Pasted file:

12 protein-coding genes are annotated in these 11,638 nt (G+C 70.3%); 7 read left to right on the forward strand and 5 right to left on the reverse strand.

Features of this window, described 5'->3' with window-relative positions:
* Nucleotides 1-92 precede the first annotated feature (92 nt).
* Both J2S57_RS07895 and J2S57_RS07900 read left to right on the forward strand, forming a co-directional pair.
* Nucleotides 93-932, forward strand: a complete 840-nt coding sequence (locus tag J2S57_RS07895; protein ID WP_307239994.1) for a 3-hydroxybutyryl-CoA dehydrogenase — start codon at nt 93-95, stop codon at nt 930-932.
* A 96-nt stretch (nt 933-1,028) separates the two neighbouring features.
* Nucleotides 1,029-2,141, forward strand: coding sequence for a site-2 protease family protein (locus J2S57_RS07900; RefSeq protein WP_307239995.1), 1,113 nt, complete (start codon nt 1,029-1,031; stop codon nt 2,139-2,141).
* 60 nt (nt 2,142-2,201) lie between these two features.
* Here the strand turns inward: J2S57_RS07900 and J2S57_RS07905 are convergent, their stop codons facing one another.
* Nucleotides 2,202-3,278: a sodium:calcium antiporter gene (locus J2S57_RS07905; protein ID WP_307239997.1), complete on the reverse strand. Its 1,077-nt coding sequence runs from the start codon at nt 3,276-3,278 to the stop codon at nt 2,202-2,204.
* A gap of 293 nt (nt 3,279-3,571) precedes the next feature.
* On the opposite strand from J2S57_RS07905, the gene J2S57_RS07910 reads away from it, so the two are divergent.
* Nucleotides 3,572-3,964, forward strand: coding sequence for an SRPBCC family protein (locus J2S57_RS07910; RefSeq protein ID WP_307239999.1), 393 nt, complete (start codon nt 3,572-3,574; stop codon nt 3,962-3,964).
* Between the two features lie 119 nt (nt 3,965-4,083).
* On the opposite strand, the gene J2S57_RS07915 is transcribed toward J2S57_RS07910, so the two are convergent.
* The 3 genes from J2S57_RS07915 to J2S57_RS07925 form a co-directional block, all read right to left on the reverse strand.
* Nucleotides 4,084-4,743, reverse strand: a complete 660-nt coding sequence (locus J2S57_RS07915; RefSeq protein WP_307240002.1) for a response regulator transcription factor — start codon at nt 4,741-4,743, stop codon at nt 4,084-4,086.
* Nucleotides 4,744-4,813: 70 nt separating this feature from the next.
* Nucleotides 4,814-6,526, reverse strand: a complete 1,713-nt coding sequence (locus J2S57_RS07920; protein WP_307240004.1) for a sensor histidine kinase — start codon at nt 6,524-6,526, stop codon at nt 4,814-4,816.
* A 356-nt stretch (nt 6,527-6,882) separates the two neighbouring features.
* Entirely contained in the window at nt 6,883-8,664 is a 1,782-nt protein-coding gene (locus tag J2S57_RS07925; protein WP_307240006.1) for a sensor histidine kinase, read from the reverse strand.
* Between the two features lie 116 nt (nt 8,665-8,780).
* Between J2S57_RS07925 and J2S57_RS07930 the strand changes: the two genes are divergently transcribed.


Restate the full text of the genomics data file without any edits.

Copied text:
12 protein-coding genes are annotated in these 11,638 nt (G+C 70.3%); 7 read left to right on the forward strand and 5 right to left on the reverse strand.

Features of this window, described 5'->3' with window-relative positions:
* Nucleotides 1-92 precede the first annotated feature (92 nt).
* Both J2S57_RS07895 and J2S57_RS07900 read left to right on the forward strand, forming a co-directional pair.
* Nucleotides 93-932, forward strand: a complete 840-nt coding sequence (locus tag J2S57_RS07895; protein ID WP_307239994.1) for a 3-hydroxybutyryl-CoA dehydrogenase — start codon at nt 93-95, stop codon at nt 930-932.
* A 96-nt stretch (nt 933-1,028) separates the two neighbouring features.
* Nucleotides 1,029-2,141, forward strand: coding sequence for a site-2 protease family protein (locus J2S57_RS07900; RefSeq protein WP_307239995.1), 1,113 nt, complete (start codon nt 1,029-1,031; stop codon nt 2,139-2,141).
* 60 nt (nt 2,142-2,201) lie between these two features.
* Here the strand turns inward: J2S57_RS07900 and J2S57_RS07905 are convergent, their stop codons facing one another.
* Nucleotides 2,202-3,278: a sodium:calcium antiporter gene (locus J2S57_RS07905; protein ID WP_307239997.1), complete on the reverse strand. Its 1,077-nt coding sequence runs from the start codon at nt 3,276-3,278 to the stop codon at nt 2,202-2,204.
* A gap of 293 nt (nt 3,279-3,571) precedes the next feature.
* On the opposite strand from J2S57_RS07905, the gene J2S57_RS07910 reads away from it, so the two are divergent.
* Nucleotides 3,572-3,964, forward strand: coding sequence for an SRPBCC family protein (locus J2S57_RS07910; RefSeq protein ID WP_307239999.1), 393 nt, complete (start codon nt 3,572-3,574; stop codon nt 3,962-3,964).
* Between the two features lie 119 nt (nt 3,965-4,083).
* On the opposite strand, the gene J2S57_RS07915 is transcribed toward J2S57_RS07910, so the two are convergent.
* The 3 genes from J2S57_RS07915 to J2S57_RS07925 form a co-directional block, all read right to left on the reverse strand.
* Nucleotides 4,084-4,743, reverse strand: a complete 660-nt coding sequence (locus J2S57_RS07915; RefSeq protein WP_307240002.1) for a response regulator transcription factor — start codon at nt 4,741-4,743, stop codon at nt 4,084-4,086.
* Nucleotides 4,744-4,813: 70 nt separating this feature from the next.
* Nucleotides 4,814-6,526, reverse strand: a complete 1,713-nt coding sequence (locus J2S57_RS07920; protein WP_307240004.1) for a sensor histidine kinase — start codon at nt 6,524-6,526, stop codon at nt 4,814-4,816.
* A 356-nt stretch (nt 6,527-6,882) separates the two neighbouring features.
* Entirely contained in the window at nt 6,883-8,664 is a 1,782-nt protein-coding gene (locus tag J2S57_RS07925; protein WP_307240006.1) for a sensor histidine kinase, read from the reverse strand.
* Between the two features lie 116 nt (nt 8,665-8,780).
* Between J2S57_RS07925 and J2S57_RS07930 the strand changes: the two genes are divergently transcribed.